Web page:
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The Paralympics is a major international multi-sport games held immediately following the Olympic Games. Physically disabled athletes with Mobility disabilities, amputations, blindness and cerebral palsy, make up the body of the games.

The Paralympics have grown from a small gathering of British World War II veterans in 1948 to become one of the largest international sport events by the early 21st century. Paralympians strive for equal treatment with able-bodied Olympic athletes, but there is a large funding gap between Olympic and Paralympic athletes.

There are also sports, such as track and Field athletics, that are resistant to Paralympians who wish to compete equally with able-bodied athletes, though there have been Paralympians who have participated in the Olympic Games. The Paralympics games are governed by the International Paralympic Committee in conjunction with the International Olympic Committee. The Paralympic Committee of Trinidad and Tobago is the affiliate in this country.

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JudoJudo is the Japanese modern martial art that incorporates methods for throwing or taking down opponents. The word judo translates to “the gentle way”. It was founded in Tokyo, Japan by Jigoro Kano around 1880 Kano started rethinking jujitsu techniques he learnt. He found that by combining the best techniques of various schools into one system he could create a physical education program that would embody mental and physical skill. In addition, he believed that the techniques could be practiced as a competitive sport if the more dangerous techniques were omitted. In 1882, he took the best throws and grappling techniques of ancient jujitsu, added some of his own, and removed such dangerous techniques as foot and hand strikes.

Kano at the age of 22, presented his new sport--Judo. He called this sport Kodokan Judo. The term Kodokan breaks down into ko (lecture, study, method), do (way or path), and kan (hall or place). Thus it means "a place to study the way." Similarly Judo breaks down into ju (gentle) and do (way or path) or "the gentle way." Judo made its debut at the Tokyo Olympics in 1964 and has been included since.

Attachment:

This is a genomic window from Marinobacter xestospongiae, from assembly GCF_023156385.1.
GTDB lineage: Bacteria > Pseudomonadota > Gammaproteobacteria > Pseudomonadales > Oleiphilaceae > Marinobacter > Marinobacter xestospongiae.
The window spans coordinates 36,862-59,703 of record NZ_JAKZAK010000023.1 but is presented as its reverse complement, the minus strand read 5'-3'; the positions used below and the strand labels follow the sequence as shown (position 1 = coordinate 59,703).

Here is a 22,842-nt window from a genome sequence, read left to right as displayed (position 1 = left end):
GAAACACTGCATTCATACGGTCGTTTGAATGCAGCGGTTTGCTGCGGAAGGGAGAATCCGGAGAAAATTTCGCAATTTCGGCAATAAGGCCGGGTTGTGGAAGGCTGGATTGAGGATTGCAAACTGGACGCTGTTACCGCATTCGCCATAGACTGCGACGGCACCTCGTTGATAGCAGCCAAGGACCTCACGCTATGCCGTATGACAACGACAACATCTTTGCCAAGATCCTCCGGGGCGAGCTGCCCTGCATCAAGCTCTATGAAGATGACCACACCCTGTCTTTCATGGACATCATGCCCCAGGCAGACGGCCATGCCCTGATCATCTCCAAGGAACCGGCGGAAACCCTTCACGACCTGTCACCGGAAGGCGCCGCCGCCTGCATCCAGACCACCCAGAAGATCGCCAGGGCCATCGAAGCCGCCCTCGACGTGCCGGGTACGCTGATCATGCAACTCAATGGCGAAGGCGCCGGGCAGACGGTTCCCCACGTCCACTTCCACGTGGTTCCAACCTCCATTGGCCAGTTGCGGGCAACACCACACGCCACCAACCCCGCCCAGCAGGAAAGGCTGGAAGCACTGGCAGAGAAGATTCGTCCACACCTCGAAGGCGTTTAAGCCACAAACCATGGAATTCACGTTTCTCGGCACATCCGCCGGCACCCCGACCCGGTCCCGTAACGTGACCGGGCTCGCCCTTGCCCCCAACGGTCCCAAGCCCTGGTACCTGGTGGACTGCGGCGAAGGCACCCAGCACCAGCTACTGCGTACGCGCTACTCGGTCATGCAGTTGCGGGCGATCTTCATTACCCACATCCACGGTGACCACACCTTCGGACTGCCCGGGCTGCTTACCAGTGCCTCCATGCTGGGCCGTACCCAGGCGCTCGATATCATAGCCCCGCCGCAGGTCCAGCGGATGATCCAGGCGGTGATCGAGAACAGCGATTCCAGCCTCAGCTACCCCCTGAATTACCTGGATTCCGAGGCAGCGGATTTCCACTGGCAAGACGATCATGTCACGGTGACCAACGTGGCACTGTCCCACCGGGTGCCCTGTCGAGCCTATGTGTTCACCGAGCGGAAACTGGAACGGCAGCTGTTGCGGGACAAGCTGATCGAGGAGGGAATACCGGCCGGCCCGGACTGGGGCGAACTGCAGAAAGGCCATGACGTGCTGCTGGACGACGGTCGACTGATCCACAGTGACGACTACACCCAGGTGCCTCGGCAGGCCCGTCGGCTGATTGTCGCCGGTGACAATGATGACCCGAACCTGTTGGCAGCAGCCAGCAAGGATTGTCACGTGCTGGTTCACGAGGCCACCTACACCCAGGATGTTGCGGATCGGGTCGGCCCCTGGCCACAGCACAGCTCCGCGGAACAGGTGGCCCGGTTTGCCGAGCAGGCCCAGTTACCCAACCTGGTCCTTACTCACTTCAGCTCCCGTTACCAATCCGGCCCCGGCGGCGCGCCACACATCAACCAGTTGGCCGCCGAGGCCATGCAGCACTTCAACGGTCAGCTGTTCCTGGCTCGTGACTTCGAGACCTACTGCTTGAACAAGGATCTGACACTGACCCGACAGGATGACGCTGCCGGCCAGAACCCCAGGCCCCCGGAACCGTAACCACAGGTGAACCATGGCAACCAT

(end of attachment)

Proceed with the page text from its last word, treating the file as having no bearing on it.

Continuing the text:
The International Judo Federation is the governing body for judo and oversees international tournaments. The Trinidad and Tobago Judo Association is the affiliate judo organization in Trinidad and Tobago.

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NetballNetball is Trinidad and Tobago’s most successful team sport at international level. The country placed first (joint with New Zealand) in the 1979 World Netball Championship, third in 1983, second in 1987 and is currently ranked 8th in the world (09/11/10).   commonwealth countries. In 1995 Netball became a "recognized" Olympic sport and one of IFNAs objectives is to ensure this status is retained and encourage the International Olympic Committee to include Netball in the Olympic Games Programme in the future.


Netball was included in the Commonwealth Games programme, for the first time, in 1998 in Kuala Lumpur, where Australia took the Gold medal, New Zealand Silver and England the Bronze. It was also a programmed sport in 2002 Commonwealth Games in Manchester, where Australia again took the Gold medal, New Zealand Silver and Jamaica edging out England for the Bronze. 

Netball is now a core sport in the Commonwealth Games, with the next edition taking place in New Delhi, India where New Zealand will look to defend the title they won in Melbourne, Australia in 2006.